Design Thinking encourages dreaming, visualizing beyond boundaries and ideation. Don’t we agree that this is a key aspect of functioning in HR? Process improvements, program redesigning and streamlining procedures are typical deliverables for the HR function. But when one goes a step further and places the employee at the center of it all, the perspective changes completely. Design thinking shifts the focus to the employee’s experience during the lifecycle in the organization. It is about understanding, envisioning and designing the entire employee experience.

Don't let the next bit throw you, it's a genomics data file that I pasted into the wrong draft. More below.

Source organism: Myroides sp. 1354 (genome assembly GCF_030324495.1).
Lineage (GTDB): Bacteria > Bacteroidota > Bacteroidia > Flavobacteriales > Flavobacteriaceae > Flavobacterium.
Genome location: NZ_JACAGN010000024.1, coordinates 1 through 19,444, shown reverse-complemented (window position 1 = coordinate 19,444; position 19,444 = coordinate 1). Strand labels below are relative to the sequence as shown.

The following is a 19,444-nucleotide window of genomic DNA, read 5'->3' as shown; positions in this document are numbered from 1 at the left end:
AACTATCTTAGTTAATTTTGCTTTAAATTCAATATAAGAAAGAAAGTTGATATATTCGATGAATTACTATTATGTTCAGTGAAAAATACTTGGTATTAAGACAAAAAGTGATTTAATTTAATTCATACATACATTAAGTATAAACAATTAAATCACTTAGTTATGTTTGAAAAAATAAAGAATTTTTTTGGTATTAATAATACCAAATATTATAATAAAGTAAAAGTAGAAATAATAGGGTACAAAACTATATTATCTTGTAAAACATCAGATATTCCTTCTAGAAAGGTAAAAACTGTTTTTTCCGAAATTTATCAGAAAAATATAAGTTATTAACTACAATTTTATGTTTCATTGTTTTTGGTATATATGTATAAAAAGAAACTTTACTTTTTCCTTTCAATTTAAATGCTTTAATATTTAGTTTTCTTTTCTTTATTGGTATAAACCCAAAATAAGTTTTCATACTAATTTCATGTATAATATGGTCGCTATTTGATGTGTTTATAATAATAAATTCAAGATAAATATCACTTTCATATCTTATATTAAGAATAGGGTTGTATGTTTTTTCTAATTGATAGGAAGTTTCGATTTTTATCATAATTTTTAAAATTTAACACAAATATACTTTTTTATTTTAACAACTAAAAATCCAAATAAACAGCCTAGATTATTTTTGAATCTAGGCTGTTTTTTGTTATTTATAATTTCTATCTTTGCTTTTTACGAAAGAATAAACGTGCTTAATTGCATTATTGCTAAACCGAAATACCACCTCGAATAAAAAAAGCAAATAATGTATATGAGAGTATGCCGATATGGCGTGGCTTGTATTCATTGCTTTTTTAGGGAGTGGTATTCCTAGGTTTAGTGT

Practically speaking, Design Thinking is like a developing an agile software. It quickly creates new ideas, builds prototypes, tests and gains feedback and helps to do course correction before the final product is launched. It helps probing the desires of the employees; prioritizing them and determining what is to be changed from the current and also in lighting the spark for the next project. Businesses are always under pressure to measure the ROI on its spend and the HR function is no exception. However, design thinkers in HR are those agile innovators who constantly have validations to what is the desired employee experience and also have measures to calculate the effectiveness. In Design Thinking parlance this phase is called the incubation phase which comprises of ideation and prototyping where the practitioner visualizes the future state, test it after iterations and also scales the solution appropriately. “Act small and fail fast” is how this is described.